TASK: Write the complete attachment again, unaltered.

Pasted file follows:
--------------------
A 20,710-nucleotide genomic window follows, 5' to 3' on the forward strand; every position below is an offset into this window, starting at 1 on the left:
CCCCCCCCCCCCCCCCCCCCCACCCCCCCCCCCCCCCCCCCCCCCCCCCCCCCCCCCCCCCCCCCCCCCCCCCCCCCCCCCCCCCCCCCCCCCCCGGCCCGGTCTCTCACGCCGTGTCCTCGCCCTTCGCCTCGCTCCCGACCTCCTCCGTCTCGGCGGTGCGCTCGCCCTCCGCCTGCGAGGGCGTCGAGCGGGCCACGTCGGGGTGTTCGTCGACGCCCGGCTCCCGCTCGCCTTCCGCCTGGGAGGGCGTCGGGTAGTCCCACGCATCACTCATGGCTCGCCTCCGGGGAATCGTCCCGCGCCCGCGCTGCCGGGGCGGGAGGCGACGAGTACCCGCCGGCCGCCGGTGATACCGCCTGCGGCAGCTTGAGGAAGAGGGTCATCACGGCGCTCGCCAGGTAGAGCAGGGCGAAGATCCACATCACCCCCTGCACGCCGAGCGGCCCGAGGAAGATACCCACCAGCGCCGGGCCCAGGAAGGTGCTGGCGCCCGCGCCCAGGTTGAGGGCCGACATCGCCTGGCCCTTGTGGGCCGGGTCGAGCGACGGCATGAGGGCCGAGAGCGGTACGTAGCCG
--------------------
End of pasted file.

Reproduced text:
A 20,710-nucleotide genomic window follows, 5' to 3' on the forward strand; every position below is an offset into this window, starting at 1 on the left:
CCCCCCCCCCCCCCCCCCCCCACCCCCCCCCCCCCCCCCCCCCCCCCCCCCCCCCCCCCCCCCCCCCCCCCCCCCCCCCCCCCCCCCCCCCCCCCGGCCCGGTCTCTCACGCCGTGTCCTCGCCCTTCGCCTCGCTCCCGACCTCCTCCGTCTCGGCGGTGCGCTCGCCCTCCGCCTGCGAGGGCGTCGAGCGGGCCACGTCGGGGTGTTCGTCGACGCCCGGCTCCCGCTCGCCTTCCGCCTGGGAGGGCGTCGGGTAGTCCCACGCATCACTCATGGCTCGCCTCCGGGGAATCGTCCCGCGCCCGCGCTGCCGGGGCGGGAGGCGACGAGTACCCGCCGGCCGCCGGTGATACCGCCTGCGGCAGCTTGAGGAAGAGGGTCATCACGGCGCTCGCCAGGTAGAGCAGGGCGAAGATCCACATCACCCCCTGCACGCCGAGCGGCCCGAGGAAGATACCCACCAGCGCCGGGCCCAGGAAGGTGCTGGCGCCCGCGCCCAGGTTGAGGGCCGACATCGCCTGGCCCTTGTGGGCCGGGTCGAGCGACGGCATGAGGGCCGAGAGCGGTACGTAGCCG